Peifer describes how President William McKinley had steadfastly opposed intervention in Cuba until the initial investigations of the explosion on the Maine pointed to Spanish perfidy. The loud voices of hawks in the press and the House of Representatives became difficult to ignore. Most influential with McKinley was the business community, which urged intervention. Rather than the eagerly imperialist America portrayed by revisionist scholars, Peifer sees "gradualism, conservatism, and aversion to war" (62) dominating the president's thinking.

The reaction to the horror of the Lusitania was marked by a tension between the traditional restraint (or isolationism) that had dominated US foreign policy since the nation's founding and the internationalism that accompanied its growing power. Pace revisionist historians, Peifer argues that arms makers did not compel President Woodrow Wilson to respond aggressively and that Americans remained loath to wade into the European quagmire. Nonetheless, the sinking of the Lusitania (and tone-deaf German reaction to it) poisoned US-German relations and paved the way for American intervention in 1917.

The Panay incident was smaller and less consequential. Indeed readers may be unfamiliar with its details: during the atrocities of the "Rape of Nanking" in 1937, Japanese planes bombed and strafed a US river patrol vessel about thirty miles upriver from the city, as well as a few oil tankers anchored nearby. The low-flying bombers could hardly have missed the ships' American flags. The Japanese government at its highest levels quickly (within hours) began apologizing for the assault, which killed three Americans and wounded dozens of others. The Franklin D. Roosevelt administration had to balance a wish to deter future attacks against its desire to de-escalate the crisis at a time when neither Congress, nor the press, nor the American public wanted war with Imperial Japan. The Japanese expressions of contrition, which to this day shroud the incident in mystery, made an enormous difference, especially in contrast with the German reaction in 1915.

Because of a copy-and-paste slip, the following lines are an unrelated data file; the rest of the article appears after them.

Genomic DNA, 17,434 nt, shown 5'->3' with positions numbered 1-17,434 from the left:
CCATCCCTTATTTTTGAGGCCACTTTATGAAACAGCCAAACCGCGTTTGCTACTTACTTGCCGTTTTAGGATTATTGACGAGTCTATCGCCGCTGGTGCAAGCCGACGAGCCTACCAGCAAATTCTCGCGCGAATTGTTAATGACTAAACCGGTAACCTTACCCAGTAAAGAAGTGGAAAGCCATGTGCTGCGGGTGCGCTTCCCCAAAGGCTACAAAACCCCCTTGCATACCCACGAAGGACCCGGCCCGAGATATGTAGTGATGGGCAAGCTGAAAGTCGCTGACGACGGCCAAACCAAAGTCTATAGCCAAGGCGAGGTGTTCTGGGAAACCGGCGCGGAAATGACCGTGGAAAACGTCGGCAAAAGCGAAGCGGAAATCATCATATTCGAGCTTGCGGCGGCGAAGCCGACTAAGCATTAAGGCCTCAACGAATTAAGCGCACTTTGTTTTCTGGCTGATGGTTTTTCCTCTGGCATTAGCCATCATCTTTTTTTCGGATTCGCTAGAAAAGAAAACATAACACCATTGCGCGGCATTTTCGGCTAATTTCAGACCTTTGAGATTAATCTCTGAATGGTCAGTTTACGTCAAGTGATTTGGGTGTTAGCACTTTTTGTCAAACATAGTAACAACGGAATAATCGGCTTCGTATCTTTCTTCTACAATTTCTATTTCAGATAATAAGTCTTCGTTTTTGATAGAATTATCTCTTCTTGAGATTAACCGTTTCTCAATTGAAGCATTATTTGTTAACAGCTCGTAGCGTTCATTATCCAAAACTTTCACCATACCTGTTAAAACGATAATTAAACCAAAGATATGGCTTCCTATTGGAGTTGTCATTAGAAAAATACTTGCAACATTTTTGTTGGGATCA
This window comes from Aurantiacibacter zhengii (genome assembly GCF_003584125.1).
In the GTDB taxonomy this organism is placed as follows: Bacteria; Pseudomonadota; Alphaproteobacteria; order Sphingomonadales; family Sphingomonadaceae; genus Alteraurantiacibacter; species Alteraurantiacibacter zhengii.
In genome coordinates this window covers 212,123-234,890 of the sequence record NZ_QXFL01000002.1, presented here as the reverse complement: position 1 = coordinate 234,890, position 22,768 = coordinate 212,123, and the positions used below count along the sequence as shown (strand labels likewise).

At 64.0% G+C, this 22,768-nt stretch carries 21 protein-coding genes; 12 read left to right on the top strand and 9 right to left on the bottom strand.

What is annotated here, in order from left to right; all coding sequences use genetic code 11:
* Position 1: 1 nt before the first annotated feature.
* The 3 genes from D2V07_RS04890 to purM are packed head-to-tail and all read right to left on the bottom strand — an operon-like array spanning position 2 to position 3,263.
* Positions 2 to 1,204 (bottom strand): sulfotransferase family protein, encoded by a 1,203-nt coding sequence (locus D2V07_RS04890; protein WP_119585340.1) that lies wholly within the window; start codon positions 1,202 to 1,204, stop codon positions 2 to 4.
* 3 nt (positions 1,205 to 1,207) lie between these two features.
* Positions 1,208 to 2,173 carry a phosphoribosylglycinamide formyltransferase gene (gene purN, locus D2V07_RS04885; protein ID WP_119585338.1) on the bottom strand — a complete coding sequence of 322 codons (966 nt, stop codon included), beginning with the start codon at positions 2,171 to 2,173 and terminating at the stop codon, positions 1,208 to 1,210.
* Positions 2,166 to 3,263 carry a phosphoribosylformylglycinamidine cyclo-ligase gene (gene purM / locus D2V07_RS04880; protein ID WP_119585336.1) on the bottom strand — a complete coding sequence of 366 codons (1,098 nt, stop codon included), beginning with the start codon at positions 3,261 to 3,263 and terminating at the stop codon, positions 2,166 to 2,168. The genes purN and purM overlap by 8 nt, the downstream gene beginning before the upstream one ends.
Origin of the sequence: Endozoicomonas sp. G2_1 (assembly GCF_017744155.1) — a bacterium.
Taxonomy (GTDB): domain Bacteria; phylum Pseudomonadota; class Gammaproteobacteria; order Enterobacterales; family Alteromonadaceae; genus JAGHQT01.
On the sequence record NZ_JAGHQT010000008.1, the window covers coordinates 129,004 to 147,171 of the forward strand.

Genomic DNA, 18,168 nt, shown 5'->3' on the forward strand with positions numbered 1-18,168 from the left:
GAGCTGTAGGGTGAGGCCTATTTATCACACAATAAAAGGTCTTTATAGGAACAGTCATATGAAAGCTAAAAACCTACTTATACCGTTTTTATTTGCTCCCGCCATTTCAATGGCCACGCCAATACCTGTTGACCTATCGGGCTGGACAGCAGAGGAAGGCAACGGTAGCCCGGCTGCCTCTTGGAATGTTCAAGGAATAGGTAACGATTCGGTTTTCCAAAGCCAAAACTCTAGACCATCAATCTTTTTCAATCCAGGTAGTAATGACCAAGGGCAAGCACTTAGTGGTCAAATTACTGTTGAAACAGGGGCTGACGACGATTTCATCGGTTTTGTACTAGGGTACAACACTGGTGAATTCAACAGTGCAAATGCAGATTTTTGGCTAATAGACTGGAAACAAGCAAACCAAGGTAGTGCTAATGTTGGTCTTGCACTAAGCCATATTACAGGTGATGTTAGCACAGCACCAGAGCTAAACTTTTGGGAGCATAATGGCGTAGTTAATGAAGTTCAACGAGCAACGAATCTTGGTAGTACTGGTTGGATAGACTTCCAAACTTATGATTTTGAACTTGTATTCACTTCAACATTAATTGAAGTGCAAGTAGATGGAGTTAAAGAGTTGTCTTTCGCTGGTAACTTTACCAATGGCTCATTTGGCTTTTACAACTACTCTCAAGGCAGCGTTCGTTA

Peifer calls the Panay episode the "culminating point of [US] isolationism" (215). But why, then, did the United States have a river patrol on the Yangtze and thousands of troops in a country at war in the first place? The nuances of American grand strategy are lost in the author's insistent morality tale of strife between back-country isolationist rubes and sagacious interventionists. But this is a minor flaw in a set of otherwise very compelling and substantive case studies.